It was a tiny moment. Dark brown eyes turned toward me, abandoning the picture book we held while her mother slept off a chemo haze.
“When I was a baby, I used to love my Mommy lots and lots” she said.
And because she was four, I knew this held no meaning of something left behind.
So I said, ‘Yes, you did. You loved her lots and lots.” And I waited.
Soft curls fell against my shoulder. “And now, now I love her best of all.”
And in that moment wonder was the only word I found.
Curiosity, amazement, awe. All its meanings held there, waiting expectantly.
And silence, silence held so very gently between us, the only true response.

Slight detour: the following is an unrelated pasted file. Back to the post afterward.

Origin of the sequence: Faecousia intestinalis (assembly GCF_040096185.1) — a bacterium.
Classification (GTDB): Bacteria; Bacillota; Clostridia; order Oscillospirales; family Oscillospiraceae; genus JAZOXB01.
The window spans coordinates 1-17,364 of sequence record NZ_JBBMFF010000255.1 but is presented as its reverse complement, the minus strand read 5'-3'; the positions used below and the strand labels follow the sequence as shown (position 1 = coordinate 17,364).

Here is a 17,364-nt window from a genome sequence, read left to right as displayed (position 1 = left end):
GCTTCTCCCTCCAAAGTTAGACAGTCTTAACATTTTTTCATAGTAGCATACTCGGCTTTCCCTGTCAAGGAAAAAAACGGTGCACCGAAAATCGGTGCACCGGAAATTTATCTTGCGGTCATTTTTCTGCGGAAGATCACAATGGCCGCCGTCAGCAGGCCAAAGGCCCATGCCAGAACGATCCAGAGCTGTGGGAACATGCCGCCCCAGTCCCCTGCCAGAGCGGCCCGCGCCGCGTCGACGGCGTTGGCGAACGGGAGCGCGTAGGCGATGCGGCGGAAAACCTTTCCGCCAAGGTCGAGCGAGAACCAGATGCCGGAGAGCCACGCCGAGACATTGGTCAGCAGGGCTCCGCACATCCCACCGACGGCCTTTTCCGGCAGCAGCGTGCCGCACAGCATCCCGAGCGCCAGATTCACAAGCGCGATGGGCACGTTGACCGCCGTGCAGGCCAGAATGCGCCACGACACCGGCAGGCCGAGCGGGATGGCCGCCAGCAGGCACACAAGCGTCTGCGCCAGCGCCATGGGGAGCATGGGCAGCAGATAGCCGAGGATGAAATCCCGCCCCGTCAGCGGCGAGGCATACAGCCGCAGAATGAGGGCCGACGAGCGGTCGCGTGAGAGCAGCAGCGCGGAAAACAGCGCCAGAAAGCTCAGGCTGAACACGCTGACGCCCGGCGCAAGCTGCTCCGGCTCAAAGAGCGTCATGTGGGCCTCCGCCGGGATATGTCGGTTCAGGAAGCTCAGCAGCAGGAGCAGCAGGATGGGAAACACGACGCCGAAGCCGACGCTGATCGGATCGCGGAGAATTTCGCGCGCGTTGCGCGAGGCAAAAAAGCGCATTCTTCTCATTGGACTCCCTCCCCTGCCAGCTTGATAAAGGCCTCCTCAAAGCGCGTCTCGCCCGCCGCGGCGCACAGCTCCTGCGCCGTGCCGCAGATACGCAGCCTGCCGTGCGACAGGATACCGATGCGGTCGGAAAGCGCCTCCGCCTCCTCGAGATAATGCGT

Later, we would make cookies in the shape of stars.
Mary Plouffe is a previous contributor to MAW, a clinical psychologist and writer whose book on childhood grief, I Know It In My Heart, will be published in May 2017.
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December 20, 2016 at 12:27 am
Mary, this poem is amazing! So much story in so few lines…sublime. Thank you for writing it.
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